Clinton Previews Education Priorities in '98 Budget
President Clinton says that the budget he proposes this week will make good on his campaign promises for education.
Proposals for college-tuition tax credits and a new literacy program, as well as a major expansion for K-12 technology spending, will highlight the spending plan the White House is scheduled to send to Congress Feb. 6, Mr. Clinton announced last week.
"The budget finally moves us beyond the false choices that have held us back for too long and shows that we can cut our debt and invest in our children," Mr. Clinton said at the start of an hourlong press conference.
While most of the details of Mr. Clinton's spending plan are secret, he gave his education proposals the spotlight in the opening statement of the Jan. 28 press conference as a counterbalance to an anticipated barrage of questions about the Democrats' campaign fund raising.
The sneak peak offered no surprises. Most of Mr. Clinton's statement included staples of last fall's stump speeches.
The president repeated his campaign calls for offering families the choice between an annual $1,500 tax credit or a $10,000 tax deduction to help with college costs; a five-year, $2.5 billion literacy program to recruit 1 million volunteers to help children learn to read; and $2.5 billion over the next five years to help pay for school computers and Internet hookups.
Mr. Clinton also announced a plan to reduce borrowers' student-loan fees by $2.6 billion over the next five years and his desire to raise the maximum Pell Grant for low-income students by $300, up to $3,000.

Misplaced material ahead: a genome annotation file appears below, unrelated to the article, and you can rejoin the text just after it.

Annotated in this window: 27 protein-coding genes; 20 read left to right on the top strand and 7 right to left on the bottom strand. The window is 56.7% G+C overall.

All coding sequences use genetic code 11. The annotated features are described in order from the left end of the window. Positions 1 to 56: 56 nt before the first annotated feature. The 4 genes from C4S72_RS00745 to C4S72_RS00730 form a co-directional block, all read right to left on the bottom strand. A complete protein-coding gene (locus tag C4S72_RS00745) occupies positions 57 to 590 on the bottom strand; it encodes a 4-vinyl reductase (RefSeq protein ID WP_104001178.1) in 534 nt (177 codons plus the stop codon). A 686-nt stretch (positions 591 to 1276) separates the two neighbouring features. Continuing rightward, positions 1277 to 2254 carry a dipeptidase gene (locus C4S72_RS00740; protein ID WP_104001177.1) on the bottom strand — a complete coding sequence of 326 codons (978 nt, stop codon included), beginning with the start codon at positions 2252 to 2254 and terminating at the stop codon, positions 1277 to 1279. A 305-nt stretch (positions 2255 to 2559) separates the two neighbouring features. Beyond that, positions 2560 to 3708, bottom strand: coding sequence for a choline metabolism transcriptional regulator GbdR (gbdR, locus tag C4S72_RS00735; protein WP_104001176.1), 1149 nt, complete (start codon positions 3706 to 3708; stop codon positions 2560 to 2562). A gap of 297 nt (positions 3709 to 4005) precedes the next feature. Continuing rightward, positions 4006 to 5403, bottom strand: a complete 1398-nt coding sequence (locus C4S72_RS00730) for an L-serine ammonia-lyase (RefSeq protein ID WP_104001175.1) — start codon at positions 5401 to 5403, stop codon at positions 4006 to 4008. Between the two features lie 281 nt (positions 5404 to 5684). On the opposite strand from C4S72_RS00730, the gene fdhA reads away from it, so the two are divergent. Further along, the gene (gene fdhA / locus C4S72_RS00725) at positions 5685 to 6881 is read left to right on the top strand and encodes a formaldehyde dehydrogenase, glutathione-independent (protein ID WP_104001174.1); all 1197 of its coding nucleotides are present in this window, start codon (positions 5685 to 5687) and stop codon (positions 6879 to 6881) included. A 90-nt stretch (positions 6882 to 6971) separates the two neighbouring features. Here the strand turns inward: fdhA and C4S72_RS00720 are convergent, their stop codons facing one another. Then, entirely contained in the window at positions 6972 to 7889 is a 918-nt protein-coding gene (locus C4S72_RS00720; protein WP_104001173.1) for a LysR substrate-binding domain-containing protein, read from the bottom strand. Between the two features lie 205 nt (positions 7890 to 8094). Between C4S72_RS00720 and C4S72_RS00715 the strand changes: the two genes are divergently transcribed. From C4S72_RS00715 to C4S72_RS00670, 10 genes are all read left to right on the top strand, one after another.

In addition, he said he wants the Goals 2000: Educate America Act to get a 26 percent increase in fiscal 1998, raising its budget to $600 million. He said that the federal charter school program should be doubled, from $51 million to $100 million.
Proposed spending for Title I, special education, and the rest of the Department of Education will be unveiled when Mr. Clinton formally sends his entire federal budget plan to Capitol Hill.
To bring his campaign proposals to life, Mr. Clinton will need to fight on several congressional fronts, and some leaders there already are expressing skepticism.
His college tax incentives will be handled by tax-writing committees as part of a mammoth plan to reform entitlement programs and reduce taxes while balancing the budget in five years.
Some Republicans have said they fear the plan would simply give colleges and universities reasons to raise tuition.
The literacy program, meanwhile, must be approved by the House Education and the Workforce Committee and the Senate Labor and Human Resources Committee.
Rep. Bill Goodling, R-Pa., the chairman of the House committee, already is questioning the need for a new reading program, since Head Start, Even Start, and 30 other federal programs also are aimed at improving students' reading skills.
"This is a case where more may not be better," Mr. Goodling said.
Finally, Mr. Clinton's proposals to increase spending on Pell Grants, school technology, Goals 2000, and charter schools will be reviewed by the House and Senate Appropriations committees.
One GOP source familiar with the process expects Mr. Clinton to rely on cuts to Department of Defense programs to pay for increases in education, a move GOP leaders won't embrace. But in the end, Republicans may be scared to face off against Mr. Clinton on education issues after they lost the public relations war over the massive school funding cuts they proposed in 1995, the source said.
While Republicans sources grumble about the agenda for schools, Mr. Clinton is dedicating a lot of his time to it. He recently spent a day in Illinois schools highlighting their push to raise the student achievement. ("Clinton, Test Scores Put Ill. Consortium on the Map," Jan. 29, 1997.)
Last week, he highlighted his education proposals again in the first formal press conference of his second term. At the moment, few other issues have the same luster for Mr. Clinton. But as the reporters' interest in his campaign's finances proved, his agenda for America's schools is not what everyone else is eager to discuss.